On its way out?

The Mindanao Cross
September 07, 2002
Reproduced with Permission

Things have been quite at the death penalty front since the 1999 executions by lethal injection with Leo Echegaray as its firm victim. In 2000, former Things have been quite at the death penalty front since the 1999 executions by lethal injection with Leo Echegaray as its firm victim. In 2000, former President Joseph Estrada, acceding to the request of the Catholic Bishops as the Church celebrated the Jubilee Year, suspended all scheduled executions for the year. Shortly after Gloria Macapagal-Arroyo assumed the presidency in January 2001, she made public her opposition in principle to the death penalty.

But in February this year, the President had a change of mind. Besieged with complaints from the Chinese-Filipino community whose members had been the kidnappers' victims of choice, she promised to carry out the execution of convicted kidnappers. Later, she added drug traffickers to her list. Finally, in keeping with her vision of a "strong republic" which she spelled out in her State of the Nation Address last June, she said that she would implement all state executions.

It was for this reason that the President ordered the execution of convicted rapist Rolando Padawayon on August 30. But an unexpected event came into the picture: the birthday of Cardinal Sin on August 31. A strong advocate against the death penalty as all the bishops of the Philippines are, President Arroyo gifted the cardinal with an indefinite reprieve of Padawayon's execution.

Then still other intervening factors came in. In the House of Representatives, 100 congressmen - nine short of a majority out of 216 congressmen - signed a bill abolishing the death penalty. Earlier, 15 of the remaining 23 senators signed a similar bill. Both groups asked the President for a moratorium on executions until congressional action is taken on the two bills. Last Monday, the House went farther by passing a resolution asking the President for a moratorium of all executions till the death penalty law is repealed. For her part, the President granted a three-month suspension on all executions.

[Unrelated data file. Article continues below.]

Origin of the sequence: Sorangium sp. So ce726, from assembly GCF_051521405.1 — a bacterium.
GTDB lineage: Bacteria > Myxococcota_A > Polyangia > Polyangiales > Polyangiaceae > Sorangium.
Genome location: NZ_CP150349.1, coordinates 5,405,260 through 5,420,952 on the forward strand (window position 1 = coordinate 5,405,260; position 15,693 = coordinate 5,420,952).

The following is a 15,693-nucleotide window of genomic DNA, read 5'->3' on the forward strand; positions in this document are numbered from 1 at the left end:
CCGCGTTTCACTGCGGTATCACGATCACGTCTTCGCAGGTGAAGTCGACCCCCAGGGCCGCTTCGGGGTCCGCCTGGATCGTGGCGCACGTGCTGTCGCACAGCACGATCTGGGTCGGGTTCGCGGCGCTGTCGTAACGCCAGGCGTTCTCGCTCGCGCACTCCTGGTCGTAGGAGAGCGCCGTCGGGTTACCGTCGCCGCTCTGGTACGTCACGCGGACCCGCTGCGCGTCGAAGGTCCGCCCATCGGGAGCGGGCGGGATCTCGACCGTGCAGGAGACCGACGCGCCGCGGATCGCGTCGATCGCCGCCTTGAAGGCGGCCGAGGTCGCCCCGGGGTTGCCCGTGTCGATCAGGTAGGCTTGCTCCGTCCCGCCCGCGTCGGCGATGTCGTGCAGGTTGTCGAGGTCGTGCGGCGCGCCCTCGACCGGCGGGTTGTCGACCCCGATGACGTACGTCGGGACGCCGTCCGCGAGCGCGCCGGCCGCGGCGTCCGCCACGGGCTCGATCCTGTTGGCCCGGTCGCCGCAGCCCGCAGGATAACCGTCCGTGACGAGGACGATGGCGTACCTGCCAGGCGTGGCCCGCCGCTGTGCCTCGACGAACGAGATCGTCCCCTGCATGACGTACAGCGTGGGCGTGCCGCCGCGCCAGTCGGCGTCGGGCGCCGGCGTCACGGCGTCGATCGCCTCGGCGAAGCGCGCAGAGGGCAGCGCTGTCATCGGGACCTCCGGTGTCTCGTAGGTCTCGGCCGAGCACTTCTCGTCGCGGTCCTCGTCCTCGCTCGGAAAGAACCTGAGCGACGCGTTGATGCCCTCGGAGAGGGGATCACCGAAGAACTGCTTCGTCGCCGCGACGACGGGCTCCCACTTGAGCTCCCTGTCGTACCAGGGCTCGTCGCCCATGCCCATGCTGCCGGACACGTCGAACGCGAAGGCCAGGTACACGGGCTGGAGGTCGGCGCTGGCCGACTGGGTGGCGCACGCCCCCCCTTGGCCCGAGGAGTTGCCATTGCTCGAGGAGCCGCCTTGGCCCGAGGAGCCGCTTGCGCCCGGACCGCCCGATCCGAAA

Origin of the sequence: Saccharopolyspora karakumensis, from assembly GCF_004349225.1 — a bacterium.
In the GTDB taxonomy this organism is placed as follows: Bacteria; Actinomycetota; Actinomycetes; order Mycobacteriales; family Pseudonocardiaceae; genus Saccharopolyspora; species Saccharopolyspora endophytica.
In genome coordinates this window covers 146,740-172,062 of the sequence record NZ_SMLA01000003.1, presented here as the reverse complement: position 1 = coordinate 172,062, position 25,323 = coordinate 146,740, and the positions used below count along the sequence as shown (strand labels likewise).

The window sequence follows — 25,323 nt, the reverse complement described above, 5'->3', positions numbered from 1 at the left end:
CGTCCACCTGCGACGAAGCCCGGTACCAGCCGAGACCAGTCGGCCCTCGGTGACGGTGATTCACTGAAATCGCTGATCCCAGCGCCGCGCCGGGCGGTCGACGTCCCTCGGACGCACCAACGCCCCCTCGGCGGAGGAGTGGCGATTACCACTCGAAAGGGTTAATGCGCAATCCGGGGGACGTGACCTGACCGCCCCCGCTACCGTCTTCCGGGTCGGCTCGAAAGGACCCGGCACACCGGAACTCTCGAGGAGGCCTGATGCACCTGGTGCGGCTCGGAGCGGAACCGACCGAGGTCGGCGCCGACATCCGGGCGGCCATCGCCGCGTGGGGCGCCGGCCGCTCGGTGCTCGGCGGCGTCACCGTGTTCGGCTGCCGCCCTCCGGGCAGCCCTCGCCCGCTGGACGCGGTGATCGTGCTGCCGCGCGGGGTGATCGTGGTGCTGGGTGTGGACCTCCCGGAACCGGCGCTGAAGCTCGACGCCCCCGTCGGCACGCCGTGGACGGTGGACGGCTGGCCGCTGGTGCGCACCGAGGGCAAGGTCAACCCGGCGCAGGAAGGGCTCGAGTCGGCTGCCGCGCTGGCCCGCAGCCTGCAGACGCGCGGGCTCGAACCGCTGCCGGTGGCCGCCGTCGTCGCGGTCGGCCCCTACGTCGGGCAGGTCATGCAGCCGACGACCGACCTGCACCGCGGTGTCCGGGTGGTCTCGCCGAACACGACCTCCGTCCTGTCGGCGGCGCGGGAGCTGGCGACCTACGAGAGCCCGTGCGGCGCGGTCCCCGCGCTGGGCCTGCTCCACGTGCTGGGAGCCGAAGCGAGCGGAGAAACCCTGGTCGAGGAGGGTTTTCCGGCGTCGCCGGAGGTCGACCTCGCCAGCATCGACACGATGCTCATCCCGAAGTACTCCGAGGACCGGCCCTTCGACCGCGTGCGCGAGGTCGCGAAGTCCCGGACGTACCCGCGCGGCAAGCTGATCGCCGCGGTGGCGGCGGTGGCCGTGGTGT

Though the 1987 Constitution has abolished the death penalty and prohibited "cruel, degrading or inhuman punishment," it nonetheless gave an opening to its reimposition when it added a proviso to Sect. 19(1), Art. III, namely, "unless, for some compelling reasons involving heinous crimes, the Congress hereafter provides for it." Armed with this proviso, Congress passed the death penalty law in 1994. The primary reason for its reimposition was to deter the commission of "heinous crimes" and thus protect society from people with such criminal intent.

But since the passing of the law, has it prevented the commission of heinous crimes? Has the commission of kidnapping, drug trafficking and rape been totally eradicated or even just diminished because of the fear of execution by lethal injection? The answer is there for all of us to see: death penalty or not, the commission of such heinous crimes continues unabated.

Why? Because and this without even going into its moral aspect, what deters the commission of crimes, according to the findings of Nobel Prize Winner Gary Becker, is not the severity but the certainty of punishment. When people are deciding to commit a crime the probability of getting caught weighs more heavily than the type of punishment they may face. Thus, stronger law enforcement will be more effective than the severity of penalty or tougher sentences, e.g. death, which is final.

Along this line, we recall what Theodore Te, Leo Echegaray's lawyer, said when he argued his client's case before the Supreme Court: "Laws are not always just, witnesses are not always truthful, judges are not always right, trials are not always fair, but death is always final."

This being so, it will do everyone good if the state replaces the death penalty with life imprisonment without pardon or parole, as Senator Pimentel proposed. This, he said, "can be a punishment worse than death." And we add: no hand will be stained with blood.